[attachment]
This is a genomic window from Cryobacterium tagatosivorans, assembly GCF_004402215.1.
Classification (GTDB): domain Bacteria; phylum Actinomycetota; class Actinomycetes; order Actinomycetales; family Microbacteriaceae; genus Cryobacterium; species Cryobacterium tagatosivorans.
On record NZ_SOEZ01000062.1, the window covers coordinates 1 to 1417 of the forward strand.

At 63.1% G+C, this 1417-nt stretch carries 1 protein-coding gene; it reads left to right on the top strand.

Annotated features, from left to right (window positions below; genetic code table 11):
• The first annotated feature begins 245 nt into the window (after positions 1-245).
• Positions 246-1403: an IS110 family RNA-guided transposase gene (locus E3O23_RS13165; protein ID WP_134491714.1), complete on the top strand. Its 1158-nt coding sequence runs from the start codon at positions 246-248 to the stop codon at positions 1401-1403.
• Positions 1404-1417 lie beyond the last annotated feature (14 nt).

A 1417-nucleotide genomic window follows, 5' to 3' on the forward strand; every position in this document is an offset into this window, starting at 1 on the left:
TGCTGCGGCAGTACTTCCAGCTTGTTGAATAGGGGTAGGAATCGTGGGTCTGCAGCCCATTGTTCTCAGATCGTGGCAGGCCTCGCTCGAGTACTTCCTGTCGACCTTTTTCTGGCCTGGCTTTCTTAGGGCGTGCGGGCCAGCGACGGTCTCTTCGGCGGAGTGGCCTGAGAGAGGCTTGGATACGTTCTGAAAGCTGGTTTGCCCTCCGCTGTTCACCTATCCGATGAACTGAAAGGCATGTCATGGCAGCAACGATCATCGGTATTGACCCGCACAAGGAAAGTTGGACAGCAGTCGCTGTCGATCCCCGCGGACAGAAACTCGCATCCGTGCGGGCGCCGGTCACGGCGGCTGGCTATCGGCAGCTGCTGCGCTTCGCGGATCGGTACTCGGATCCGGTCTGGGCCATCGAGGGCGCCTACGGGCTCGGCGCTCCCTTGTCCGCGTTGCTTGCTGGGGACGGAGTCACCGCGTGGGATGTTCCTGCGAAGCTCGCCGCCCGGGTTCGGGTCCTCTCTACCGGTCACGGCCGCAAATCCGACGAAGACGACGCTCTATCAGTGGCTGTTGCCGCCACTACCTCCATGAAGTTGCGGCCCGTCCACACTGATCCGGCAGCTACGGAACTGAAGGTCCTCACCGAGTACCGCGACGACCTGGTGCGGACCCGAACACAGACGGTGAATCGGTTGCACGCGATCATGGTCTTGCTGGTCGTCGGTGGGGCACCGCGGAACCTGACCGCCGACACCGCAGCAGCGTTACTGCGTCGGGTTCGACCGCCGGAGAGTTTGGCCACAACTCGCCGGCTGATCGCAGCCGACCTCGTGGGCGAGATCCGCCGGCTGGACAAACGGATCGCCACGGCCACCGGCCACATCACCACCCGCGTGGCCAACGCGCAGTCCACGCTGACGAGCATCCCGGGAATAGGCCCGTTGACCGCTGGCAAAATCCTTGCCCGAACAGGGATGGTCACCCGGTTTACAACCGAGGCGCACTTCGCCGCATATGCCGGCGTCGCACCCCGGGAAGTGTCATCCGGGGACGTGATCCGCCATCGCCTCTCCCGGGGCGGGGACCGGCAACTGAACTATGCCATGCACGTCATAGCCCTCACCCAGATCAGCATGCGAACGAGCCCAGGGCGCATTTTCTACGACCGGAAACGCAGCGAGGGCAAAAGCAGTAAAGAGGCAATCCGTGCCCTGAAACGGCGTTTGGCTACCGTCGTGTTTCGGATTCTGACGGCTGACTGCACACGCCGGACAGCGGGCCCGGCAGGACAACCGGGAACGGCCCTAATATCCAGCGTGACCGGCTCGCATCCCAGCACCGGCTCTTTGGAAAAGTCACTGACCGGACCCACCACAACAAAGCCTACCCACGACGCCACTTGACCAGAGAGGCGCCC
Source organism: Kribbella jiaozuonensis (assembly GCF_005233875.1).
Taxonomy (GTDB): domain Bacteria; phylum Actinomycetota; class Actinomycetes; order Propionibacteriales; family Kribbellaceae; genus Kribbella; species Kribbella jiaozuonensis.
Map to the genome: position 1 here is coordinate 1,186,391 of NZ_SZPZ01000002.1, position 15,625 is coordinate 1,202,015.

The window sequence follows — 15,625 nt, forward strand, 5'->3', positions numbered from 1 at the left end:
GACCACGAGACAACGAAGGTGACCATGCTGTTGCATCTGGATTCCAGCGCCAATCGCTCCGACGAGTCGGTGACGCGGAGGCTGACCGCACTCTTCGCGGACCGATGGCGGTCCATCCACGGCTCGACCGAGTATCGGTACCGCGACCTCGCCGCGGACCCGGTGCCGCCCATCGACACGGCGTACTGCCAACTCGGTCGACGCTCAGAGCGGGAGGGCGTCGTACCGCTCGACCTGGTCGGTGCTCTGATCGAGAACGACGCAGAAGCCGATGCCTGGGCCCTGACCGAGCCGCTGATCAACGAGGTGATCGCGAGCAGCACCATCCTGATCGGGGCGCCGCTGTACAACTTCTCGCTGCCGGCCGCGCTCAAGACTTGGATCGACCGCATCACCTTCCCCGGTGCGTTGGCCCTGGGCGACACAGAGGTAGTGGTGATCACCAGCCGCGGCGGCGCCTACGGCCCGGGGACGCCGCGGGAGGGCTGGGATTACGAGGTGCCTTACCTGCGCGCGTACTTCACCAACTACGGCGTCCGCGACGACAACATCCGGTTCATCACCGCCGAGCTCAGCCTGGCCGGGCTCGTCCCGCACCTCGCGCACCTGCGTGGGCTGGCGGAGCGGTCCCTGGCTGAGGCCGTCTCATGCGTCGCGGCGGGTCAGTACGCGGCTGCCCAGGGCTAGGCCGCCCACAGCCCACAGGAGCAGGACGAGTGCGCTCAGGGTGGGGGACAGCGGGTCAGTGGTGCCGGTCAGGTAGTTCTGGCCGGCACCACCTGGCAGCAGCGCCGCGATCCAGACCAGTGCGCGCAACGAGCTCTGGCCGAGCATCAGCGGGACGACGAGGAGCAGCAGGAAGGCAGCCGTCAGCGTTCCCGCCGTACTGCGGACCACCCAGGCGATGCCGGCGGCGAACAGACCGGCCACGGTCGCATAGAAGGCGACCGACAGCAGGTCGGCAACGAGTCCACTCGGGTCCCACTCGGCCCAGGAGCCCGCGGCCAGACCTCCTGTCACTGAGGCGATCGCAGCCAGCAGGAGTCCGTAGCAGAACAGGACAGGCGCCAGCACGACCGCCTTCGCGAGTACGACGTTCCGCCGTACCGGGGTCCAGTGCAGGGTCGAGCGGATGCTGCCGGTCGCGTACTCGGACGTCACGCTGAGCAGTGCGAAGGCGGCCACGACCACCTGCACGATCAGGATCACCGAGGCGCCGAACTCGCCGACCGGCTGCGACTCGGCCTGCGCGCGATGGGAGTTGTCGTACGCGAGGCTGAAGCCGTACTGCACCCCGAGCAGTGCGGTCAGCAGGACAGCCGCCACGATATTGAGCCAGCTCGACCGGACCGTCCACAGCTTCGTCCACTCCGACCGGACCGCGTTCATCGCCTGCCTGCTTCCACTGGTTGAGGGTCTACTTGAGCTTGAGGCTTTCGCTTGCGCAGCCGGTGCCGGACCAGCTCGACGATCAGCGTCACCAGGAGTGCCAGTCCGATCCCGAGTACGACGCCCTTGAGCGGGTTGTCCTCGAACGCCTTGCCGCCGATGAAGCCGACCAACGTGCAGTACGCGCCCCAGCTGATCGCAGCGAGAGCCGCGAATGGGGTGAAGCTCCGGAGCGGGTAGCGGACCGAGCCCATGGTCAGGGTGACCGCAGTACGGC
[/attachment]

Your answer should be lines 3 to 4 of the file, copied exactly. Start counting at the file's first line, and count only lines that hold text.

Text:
On record NZ_SOEZ01000062.1, the window covers coordinates 1 to 1417 of the forward strand.

At 63.1% G+C, this 1417-nt stretch carries 1 protein-coding gene; it reads left to right on the top strand.